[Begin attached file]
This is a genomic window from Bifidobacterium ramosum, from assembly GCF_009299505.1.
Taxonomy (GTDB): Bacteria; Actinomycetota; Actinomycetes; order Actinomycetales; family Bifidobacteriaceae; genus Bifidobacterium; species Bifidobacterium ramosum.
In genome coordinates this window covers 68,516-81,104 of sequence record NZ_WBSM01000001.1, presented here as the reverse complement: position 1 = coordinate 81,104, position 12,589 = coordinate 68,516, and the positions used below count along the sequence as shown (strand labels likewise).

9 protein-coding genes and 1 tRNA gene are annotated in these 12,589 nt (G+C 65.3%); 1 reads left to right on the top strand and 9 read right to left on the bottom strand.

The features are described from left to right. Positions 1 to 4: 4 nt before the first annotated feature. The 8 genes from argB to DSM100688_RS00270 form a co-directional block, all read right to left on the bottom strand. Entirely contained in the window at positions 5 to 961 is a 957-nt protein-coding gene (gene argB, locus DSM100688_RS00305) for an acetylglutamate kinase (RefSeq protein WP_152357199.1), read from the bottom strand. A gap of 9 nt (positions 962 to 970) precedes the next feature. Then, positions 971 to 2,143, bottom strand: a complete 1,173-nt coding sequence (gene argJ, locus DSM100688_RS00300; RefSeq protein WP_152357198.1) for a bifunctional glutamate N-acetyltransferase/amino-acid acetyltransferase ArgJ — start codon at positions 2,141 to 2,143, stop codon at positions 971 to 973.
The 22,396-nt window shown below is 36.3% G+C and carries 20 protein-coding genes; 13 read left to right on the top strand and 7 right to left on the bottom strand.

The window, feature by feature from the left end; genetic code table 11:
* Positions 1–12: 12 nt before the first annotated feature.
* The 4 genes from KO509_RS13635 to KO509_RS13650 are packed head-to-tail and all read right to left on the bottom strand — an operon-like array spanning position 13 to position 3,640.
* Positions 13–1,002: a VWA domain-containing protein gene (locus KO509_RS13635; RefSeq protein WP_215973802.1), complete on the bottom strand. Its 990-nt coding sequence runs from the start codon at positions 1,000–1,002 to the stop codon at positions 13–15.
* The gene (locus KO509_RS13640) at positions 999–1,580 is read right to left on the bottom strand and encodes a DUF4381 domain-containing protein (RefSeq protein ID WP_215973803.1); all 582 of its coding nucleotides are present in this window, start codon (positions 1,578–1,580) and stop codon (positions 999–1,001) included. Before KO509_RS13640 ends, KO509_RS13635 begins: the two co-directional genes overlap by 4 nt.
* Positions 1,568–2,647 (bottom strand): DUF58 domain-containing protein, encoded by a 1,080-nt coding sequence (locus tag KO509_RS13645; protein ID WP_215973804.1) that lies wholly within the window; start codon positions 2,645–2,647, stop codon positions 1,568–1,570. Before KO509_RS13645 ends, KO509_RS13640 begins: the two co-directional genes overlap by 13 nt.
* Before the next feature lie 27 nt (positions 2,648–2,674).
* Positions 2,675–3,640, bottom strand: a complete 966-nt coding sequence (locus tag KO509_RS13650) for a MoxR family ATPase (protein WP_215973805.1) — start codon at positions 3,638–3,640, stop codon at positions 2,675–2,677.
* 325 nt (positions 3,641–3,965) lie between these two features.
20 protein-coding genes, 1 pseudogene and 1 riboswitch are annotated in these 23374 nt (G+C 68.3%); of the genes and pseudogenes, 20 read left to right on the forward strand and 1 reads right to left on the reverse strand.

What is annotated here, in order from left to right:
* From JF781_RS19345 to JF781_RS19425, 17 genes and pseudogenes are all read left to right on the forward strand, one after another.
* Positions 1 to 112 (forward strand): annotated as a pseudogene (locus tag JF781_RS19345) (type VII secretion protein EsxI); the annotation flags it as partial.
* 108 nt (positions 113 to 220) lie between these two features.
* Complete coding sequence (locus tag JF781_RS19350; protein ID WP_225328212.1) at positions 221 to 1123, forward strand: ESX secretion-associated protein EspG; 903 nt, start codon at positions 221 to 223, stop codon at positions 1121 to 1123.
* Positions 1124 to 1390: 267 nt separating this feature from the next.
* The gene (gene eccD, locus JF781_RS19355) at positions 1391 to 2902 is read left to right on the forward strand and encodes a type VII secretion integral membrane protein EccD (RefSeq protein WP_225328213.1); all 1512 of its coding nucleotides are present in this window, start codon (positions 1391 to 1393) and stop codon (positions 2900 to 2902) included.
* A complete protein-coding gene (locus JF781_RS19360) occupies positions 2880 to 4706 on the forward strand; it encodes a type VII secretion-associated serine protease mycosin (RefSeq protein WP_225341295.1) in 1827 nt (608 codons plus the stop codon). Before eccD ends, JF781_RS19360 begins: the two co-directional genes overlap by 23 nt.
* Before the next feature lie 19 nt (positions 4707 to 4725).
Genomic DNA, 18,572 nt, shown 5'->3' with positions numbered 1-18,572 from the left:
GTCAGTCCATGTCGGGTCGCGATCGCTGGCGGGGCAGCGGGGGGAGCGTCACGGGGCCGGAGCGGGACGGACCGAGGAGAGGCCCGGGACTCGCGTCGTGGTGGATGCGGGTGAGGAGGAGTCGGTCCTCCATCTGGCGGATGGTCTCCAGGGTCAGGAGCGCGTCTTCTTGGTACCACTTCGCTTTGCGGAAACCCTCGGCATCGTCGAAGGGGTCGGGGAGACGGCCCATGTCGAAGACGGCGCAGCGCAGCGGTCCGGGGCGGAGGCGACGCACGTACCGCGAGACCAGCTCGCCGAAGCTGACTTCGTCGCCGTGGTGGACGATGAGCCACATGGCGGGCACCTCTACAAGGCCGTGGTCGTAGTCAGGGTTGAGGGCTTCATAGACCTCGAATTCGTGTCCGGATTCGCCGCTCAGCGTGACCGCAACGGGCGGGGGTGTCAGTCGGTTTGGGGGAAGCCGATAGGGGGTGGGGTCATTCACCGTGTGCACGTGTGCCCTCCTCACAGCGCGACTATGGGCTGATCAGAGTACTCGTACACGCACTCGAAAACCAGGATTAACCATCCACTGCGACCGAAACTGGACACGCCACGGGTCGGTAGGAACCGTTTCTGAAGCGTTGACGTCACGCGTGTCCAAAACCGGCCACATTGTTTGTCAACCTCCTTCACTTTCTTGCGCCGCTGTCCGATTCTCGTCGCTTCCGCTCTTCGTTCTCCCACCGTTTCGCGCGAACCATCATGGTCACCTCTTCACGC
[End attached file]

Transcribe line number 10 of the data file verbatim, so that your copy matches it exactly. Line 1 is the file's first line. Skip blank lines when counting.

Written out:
* Positions 13–1,002: a VWA domain-containing protein gene (locus KO509_RS13635; RefSeq protein WP_215973802.1), complete on the bottom strand. Its 990-nt coding sequence runs from the start codon at positions 1,000–1,002 to the stop codon at positions 13–15.